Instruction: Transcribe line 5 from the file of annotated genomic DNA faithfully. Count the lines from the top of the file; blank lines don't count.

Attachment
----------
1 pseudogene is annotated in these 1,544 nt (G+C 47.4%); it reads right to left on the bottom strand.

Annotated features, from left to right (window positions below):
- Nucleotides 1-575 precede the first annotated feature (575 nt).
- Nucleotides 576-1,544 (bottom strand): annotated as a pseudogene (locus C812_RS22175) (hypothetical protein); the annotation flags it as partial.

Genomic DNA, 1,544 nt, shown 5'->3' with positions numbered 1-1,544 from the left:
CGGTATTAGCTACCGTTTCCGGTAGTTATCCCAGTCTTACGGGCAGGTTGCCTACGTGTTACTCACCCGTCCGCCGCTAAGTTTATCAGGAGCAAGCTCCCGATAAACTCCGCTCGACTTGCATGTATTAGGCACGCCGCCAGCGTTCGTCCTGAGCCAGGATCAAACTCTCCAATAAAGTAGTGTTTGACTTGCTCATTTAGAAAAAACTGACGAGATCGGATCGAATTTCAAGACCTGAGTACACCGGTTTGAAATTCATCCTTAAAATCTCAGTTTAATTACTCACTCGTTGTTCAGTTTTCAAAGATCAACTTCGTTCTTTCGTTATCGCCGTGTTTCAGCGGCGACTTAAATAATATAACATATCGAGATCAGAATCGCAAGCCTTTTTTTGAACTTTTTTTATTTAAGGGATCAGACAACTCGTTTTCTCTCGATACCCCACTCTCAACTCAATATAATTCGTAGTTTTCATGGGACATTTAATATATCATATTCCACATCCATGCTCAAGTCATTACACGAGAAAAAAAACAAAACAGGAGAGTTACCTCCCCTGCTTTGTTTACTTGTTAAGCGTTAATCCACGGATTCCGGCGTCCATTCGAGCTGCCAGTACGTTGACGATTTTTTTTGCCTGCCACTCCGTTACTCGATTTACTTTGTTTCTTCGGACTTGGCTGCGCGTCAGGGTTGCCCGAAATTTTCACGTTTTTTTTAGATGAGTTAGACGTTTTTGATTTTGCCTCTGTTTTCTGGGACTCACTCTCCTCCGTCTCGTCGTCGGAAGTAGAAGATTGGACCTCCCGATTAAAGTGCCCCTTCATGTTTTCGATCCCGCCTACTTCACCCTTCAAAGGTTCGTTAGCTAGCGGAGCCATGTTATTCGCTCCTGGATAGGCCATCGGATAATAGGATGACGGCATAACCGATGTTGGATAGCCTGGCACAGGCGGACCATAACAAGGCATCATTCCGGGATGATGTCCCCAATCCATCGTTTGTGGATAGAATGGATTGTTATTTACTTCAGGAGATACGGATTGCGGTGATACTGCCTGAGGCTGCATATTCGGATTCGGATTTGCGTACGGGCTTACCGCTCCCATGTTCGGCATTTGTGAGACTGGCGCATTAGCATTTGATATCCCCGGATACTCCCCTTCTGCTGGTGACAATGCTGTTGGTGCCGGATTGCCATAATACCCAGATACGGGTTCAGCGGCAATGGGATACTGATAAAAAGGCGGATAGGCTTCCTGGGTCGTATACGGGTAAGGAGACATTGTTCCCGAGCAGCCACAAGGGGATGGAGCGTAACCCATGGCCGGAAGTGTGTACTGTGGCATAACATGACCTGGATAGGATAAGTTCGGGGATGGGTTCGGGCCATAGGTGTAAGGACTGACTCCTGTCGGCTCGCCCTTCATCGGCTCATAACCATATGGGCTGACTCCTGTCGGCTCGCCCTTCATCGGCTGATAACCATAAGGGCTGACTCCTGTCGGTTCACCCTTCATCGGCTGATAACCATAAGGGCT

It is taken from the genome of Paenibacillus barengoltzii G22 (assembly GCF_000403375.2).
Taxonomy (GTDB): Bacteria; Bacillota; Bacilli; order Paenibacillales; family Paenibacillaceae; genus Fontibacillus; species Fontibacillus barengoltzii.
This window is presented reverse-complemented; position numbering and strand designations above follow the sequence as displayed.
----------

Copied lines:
Genomic DNA, 1,544 nt, shown 5'->3' with positions numbered 1-1,544 from the left: